As for us, most of us here have little expectation of ever facing physical persecution for our faith. We risk no capital punishment in living out the good news of Jesus. Neither did Polycarp, yet, when John wrote. Even at that time, Polycarp did already have to choose between fidelity and prosperity. Few of us here have ever had to choose between being faithful to God and faithful to the economy. But those times do come, as Christians are more and more slandered and vilified, as Christians lose out on worldly opportunities, as Christians learn anew what it means to place no trust in princes – or in constitutions and institutions (cf. Psalm 146:3). In all these things, we'll each wish the next generation had been better trained in the gospel – because tribulation will come. But even now, the Christian life for many of us is one with challenges: disappointment and dismay, sickness and sorrow. Not all of us have rosy outward circumstances. Yet Jesus tells us: no matter how much is in our wallets, we can be spiritually rich in all the ways that matter most. But we must be loyal in times easy and hard. We must devote ourselves to Christ's mission to build us into a healthy multi-generational church, a church serious about courage and committed to joy, a church faithfully setting aside fear but ready for times of testing.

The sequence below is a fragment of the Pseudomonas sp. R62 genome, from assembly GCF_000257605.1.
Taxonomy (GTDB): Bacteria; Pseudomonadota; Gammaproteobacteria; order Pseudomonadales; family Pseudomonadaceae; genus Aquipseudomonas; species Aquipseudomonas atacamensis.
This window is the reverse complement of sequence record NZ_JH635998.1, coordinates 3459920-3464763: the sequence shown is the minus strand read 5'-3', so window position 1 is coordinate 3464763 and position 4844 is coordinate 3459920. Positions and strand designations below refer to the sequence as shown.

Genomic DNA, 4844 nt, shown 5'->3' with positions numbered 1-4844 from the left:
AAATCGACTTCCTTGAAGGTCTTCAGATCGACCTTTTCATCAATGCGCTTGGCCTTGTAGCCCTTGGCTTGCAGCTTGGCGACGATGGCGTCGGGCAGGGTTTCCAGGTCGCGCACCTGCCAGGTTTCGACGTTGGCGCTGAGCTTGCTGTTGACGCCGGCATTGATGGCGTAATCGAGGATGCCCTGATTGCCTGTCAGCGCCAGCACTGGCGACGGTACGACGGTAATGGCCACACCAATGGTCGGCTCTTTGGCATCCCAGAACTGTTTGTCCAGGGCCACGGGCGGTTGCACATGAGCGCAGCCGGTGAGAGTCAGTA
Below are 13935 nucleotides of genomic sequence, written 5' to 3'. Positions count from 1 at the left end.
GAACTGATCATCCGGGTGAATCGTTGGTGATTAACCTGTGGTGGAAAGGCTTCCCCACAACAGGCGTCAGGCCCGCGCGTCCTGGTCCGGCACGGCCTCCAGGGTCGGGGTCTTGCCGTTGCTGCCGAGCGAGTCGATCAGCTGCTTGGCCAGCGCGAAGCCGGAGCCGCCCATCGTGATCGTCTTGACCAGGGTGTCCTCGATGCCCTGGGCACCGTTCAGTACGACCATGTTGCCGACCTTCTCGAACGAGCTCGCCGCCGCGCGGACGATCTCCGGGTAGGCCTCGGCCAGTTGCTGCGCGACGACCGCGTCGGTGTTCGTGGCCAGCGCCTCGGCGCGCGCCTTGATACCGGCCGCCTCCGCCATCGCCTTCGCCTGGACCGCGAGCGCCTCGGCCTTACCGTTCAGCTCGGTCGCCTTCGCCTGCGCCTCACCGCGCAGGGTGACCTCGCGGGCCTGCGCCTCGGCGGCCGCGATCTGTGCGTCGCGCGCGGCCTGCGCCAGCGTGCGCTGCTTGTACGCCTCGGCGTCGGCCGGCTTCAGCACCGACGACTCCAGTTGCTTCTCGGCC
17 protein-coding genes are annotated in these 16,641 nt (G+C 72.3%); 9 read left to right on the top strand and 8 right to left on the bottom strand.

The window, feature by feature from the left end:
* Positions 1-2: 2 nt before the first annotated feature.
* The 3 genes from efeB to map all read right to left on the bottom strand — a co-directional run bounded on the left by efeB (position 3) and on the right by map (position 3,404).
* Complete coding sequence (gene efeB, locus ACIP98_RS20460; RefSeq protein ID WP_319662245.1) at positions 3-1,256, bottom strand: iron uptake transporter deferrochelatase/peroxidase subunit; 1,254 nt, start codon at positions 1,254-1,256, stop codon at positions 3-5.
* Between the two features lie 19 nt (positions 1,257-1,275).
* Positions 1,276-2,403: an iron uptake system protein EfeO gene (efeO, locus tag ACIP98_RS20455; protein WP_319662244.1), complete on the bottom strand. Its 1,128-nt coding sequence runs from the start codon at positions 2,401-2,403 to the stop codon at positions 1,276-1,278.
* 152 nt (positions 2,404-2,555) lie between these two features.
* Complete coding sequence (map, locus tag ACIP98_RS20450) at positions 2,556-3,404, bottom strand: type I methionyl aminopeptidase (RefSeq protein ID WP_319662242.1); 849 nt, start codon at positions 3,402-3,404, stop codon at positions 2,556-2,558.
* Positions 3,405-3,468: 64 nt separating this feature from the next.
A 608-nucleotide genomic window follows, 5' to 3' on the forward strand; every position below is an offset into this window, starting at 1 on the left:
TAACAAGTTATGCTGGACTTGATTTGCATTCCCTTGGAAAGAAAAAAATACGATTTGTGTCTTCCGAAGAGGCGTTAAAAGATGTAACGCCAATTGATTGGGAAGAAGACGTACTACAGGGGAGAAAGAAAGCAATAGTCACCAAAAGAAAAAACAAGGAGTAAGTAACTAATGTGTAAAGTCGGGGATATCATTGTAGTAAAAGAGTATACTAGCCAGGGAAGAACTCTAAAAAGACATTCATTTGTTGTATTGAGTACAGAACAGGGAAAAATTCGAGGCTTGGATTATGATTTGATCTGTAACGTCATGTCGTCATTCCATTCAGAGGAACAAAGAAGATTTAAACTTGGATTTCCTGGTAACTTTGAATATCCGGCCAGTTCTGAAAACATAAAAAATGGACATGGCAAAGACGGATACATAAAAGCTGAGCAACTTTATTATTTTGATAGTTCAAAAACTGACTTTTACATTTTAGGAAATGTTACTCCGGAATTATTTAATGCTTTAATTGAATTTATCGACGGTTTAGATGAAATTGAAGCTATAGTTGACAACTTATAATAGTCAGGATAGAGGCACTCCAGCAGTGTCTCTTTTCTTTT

We could do worse than to imitate Polycarp as he imitated the apostles who imitated their Lord Jesus. We must be a healthy and faithful church, and we can't do that without each striving to be healthy and faithful ourselves, like Polycarp was. Each of us can be spiritually rich. Each of us is called to be faithful. And for how we live and the choices we make, there are real consequences beyond the tombstone – a second death or a crown of life. Those things hinge on our faithfulness now, in each day and in each hour, whether we cling to grace and let the life of Jesus change us from the inside-out. Because Jesus is the First and the Last. He was dead, but he's alive forevermore! Wherever death touches you, you have a Savior who gives life the last word! Hallelujah! Each of us must be able to say, with Polycarp: “I've served Jesus, and he has done me no wrong. How could I be unfaithful to my King who saved me?” How indeed! May the Spirit that burns hotter than persecution's flames burn also in us, to glorify Jesus in our faithfulness in fearsome days. Let us press on and seek the salvation and discipleship of everyone we meet. Though bruised in the journey, let us overcome with Jesus by faith. Amen!